3. Job security: The pandemic has made job security one of the most important considerations for both prospective and current employees. Gaining trust is of the utmost importance. By committing to development, the company is sending a signal to the team that it cares about its well-being, and it is also fully dedicated to longer-term growth. A company is unlikely to devote resources to a talent it does not envisage working with in the longer term and this is also likely to tie in the most capable employees to the business for the duration of the training. Formal, on the job, training gives employees a clear indication of how long the company expects them to be in the role for and keeps them engaged.

4. Change the perception of the industry: Many would agree that the perception of the hospitality industry in the UK needs a revamp. By supporting the training of teams and facilitating their growth, companies are assisting to eliminate one of the main reasons people leave the industry. As Gavin Smith, director at Pizza Pilgrims highlighted, “we have a wonderful industry that offers the opportunity to build a career and it’s important that we are elevating this message as a collective industry”. With more formalised training this helps to bring hospitality on par with other industries, and also improves the credibility of hospitality as a career of choice.

Professional development programmes

With all the discussion about the benefits of investing in team growth, it would be a pertinent time to discuss HOSPA Professional Development Programmes. HOSPA is a non-profit educational organisation that delivers professional development programmes in revenue management, financial management and asset management. Each certificate or diploma can be studied independently depending on requirements and study is completed in the learner’s own time. This allows the team to continue developing without putting aside their personal and work commitments.

Additionally, within the industry many employees at entry level progress very quickly, but they may not have the necessary skills, such as finance management, despite being promoted to a finance role. The programmes are specific to hospitality and are incredibly useful for those who would like to improve.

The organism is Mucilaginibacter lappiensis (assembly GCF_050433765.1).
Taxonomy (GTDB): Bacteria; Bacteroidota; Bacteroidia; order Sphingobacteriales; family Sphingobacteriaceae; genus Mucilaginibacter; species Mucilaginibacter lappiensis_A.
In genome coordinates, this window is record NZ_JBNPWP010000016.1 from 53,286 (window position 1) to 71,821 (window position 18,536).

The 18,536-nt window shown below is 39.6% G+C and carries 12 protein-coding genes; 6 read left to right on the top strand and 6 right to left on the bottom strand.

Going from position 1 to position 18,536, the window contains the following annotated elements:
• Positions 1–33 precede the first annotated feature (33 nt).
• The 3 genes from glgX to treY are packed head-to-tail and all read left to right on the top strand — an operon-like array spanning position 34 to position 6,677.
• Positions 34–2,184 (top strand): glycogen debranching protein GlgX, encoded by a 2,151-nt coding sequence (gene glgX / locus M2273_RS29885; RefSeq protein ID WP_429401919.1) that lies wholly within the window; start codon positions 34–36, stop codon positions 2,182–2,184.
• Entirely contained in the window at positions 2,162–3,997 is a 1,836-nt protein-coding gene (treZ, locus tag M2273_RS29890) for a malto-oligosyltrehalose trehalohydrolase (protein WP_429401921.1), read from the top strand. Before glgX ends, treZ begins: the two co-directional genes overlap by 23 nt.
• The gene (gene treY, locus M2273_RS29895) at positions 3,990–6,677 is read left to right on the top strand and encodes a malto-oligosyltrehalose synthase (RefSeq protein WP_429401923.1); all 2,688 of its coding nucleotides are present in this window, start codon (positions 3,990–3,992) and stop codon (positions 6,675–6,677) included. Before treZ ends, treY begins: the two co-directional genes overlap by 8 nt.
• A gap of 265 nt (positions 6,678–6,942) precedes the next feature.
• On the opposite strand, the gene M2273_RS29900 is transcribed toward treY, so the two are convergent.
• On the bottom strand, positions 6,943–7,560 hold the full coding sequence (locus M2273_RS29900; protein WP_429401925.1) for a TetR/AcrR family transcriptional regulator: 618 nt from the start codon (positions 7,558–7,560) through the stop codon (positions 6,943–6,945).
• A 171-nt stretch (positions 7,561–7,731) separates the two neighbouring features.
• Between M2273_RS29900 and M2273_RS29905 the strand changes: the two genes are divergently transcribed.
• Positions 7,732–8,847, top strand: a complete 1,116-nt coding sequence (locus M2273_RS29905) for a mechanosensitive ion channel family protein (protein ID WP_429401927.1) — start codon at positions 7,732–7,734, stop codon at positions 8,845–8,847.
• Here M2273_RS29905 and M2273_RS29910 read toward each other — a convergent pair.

The needs of the hospitality industry

Working with HOSPA ensures that your teams are kept fully up-to-date with industry trends and developments. It understands the complexity of hospitality operations. That is why learning is completed at the pace of the learner and our content is complementary to what is required in daily roles. HOPSA’s programmes are endorsed by the Institute of Hospitality and successful completion of its Professional Diploma in Strategic Hospitality Finance Management provides exemptions from further professional study with the Chartered Institute of Management Accountants (CIMA).

It also fully appreciates that not everybody wants to progress and to be promoted. Nonetheless, these same individuals do want the opportunity to feel like they are still learning and developing. Its finance certificates are excellent examples of this, where – within its cohorts – it has finance professionals that do not want to progress, but desire more formal training and skills.

Each learner is allocated a tutor who is an industry professional and expert in their subject matter, and all assignments are work based. Its applied revenue management project is an excellent example and delivers very tangible gains for the business, as well as the professional development of the whole team.

In 2021, HOSPA also launched its asset management programme, which is designed to assist those within the industry to gain a deeper understanding of hospitality asset management. The programme follows the life of an asset to achieving operational stabilisation and successful divestment, and meets the needs of those wishing to specialise in this increasingly indispensable role. In the current context of the challenges facing the industry, it seems like a no brainer for businesses to be investing in the professional development of their teams.